OP-ED: KANYE WEST - The Mystic


Posted on

The Life of Pablo has dropped. Kanye critics are steadying their aim, and even many fans are skeptical; this has become something of a tradition when any new Kanye drops. I have yet to hear the full album, but I am eager to sink into it, and not just because of Chance the Rapper’s verse (by all accounts, it’s incredible). I'm excited because Kanye West, perhaps more than any other mainstream artist of our time, offers in every project an unprecedented level of freshness, ingenuity, and genuineness. Kanye, whatever else you want to say about him, has always been an innovator. When people like me (that is, relatively new appreciators of rap with a long list of history lessons ahead of them) talk about “old school” hip hop, we most likely mean something like the gospel infused, soulful, melodic beats Kanye crafted in his Dropout –   Graduation era. Since then, Kanye has continued to define, if not the genre, certainly himself. Source: music.mxdwn.com What I mean by that is, at least judging from the often startling freshness of his music, Kanye West makes art to fulfill his personal creativity and imagination. That is why 808s, with its oddly organic, emotional use of electronic noise, veers so far from his Teddy Bear trilogy, why MBDTW is a labyrinth of rich and mystifying imagery, why the aggressive, industrial drones of Yeezus refused to be met with a lukewarm reception. Kanye West, it seems, is not necessarily concerned with forwarding the frontier of a genre, changing the face of rap, as it were. He is, I believe, most concerned, artistically, with pushing the boundaries of his own creativity. I imagine some might argue that if Kanye’s ambition were so lofty and idealistic, his lyrics ought to reflect such with more high-minded profundity instead of the boast raps, dis tracks, and fat asses that typify a lot of his work. However, to me, that is among the most captivating aspects about Kanye’s music; he straddles the boundary (an imaginary one, I believe) between the infinite creative spirit of imagination on one side, and real-world, embodied experience on the other. Kanye, while following his own aesthetic compass and seeking personal excellence in his craft, remains a person with a body. Source: Twitter.com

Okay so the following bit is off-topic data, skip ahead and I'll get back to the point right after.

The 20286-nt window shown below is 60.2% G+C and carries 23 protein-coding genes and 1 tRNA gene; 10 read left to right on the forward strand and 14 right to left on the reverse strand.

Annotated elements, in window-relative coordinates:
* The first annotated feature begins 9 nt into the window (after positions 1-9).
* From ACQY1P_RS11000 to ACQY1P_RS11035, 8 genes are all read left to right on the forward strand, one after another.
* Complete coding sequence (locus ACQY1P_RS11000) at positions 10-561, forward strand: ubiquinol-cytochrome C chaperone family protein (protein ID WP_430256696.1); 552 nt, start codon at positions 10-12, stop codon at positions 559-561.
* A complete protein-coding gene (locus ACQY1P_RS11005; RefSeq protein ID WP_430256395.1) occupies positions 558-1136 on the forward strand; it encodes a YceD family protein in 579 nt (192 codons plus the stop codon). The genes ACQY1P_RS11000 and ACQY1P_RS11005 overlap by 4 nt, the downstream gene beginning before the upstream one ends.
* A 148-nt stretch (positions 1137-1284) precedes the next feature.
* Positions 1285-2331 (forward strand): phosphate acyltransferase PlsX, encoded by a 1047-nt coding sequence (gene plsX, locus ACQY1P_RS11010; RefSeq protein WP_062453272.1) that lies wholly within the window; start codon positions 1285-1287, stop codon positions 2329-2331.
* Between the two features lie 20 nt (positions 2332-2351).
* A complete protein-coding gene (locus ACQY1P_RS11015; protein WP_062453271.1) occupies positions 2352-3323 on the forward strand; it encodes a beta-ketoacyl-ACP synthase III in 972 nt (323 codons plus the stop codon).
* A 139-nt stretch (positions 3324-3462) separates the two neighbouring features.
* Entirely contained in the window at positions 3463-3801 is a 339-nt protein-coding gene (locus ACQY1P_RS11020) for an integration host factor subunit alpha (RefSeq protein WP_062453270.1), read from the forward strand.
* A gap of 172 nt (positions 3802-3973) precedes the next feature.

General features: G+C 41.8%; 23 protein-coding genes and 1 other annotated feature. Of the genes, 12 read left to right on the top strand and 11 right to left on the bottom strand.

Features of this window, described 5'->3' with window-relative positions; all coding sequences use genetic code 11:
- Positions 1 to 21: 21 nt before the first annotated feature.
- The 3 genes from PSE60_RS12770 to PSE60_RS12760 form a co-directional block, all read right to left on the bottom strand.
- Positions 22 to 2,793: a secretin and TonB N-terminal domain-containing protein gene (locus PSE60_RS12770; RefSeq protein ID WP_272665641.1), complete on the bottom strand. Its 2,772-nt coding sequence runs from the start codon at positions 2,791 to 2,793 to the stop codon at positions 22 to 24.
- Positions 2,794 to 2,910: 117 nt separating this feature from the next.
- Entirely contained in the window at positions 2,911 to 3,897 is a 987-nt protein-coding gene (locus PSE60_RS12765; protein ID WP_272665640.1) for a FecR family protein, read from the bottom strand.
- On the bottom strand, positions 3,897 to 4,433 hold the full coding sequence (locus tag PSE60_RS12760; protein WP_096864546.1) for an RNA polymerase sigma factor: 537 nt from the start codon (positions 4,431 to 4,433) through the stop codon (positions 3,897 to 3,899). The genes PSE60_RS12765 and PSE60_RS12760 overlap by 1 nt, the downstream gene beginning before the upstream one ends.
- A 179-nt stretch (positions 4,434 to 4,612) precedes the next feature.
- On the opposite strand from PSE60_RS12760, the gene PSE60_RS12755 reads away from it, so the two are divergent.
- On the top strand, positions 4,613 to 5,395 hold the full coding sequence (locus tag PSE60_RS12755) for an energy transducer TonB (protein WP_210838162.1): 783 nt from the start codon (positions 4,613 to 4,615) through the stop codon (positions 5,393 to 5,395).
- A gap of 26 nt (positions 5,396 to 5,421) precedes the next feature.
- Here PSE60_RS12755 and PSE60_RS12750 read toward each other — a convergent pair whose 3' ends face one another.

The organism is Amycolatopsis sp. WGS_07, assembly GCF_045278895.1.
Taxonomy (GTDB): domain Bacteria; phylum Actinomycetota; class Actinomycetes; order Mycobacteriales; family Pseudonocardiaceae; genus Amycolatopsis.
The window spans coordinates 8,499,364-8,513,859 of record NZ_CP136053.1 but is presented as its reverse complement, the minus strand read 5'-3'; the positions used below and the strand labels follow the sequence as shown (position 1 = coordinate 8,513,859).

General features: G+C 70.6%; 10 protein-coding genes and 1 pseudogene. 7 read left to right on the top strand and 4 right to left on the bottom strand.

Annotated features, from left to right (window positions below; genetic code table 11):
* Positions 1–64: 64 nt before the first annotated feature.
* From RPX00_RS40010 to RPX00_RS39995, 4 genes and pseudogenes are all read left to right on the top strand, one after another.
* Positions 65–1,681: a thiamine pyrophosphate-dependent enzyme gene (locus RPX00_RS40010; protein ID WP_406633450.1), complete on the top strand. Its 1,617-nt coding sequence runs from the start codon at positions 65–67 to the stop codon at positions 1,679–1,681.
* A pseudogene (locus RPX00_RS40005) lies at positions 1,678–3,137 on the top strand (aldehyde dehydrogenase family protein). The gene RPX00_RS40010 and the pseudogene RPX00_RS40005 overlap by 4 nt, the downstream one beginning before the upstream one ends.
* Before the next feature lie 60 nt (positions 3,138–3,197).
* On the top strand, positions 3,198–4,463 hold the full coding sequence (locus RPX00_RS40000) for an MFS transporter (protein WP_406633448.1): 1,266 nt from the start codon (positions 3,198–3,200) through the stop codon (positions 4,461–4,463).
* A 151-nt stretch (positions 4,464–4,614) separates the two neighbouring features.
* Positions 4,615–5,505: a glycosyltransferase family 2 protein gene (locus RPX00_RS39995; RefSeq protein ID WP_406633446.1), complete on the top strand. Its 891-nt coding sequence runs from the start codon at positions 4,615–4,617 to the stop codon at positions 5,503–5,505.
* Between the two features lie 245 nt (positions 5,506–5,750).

[Kanye] straddles the boundary (an imaginary one, I believe) between the infinite creative spirit of imagination on one side, and real-world, embodied experience on the other.
As such, he never pretends that he doesn’t stunt in nice cars, that he isn’t attracted to big butts, that he doesn’t at least occasionally feel like the best that’s ever done it. I will not speak for Kanye West the man, but Kanye West the artist seems an object lesson in a philosophy of greatness and infinitude of spirit and its paradoxical and intimate relation to our often silly and very finite existence as bodies. I am certainly not saying that a critique of Kanye’s (or anyone else’s) lyrics is unwarranted. I too struggle with the apparent thematic misogyny of much of rap music, Ye included. The dialogue, even the conflict, that we engage in over the language an artist chooses is of unparalleled value. But so, too, as Kanye shows us, is childlike creativity, purity, and honesty.
Credits Words by Micah Bhachech Image sources: Nick Knight, music.mxdwn.com & Twitter.com


Leave a comment

All blog comments are checked prior to publishing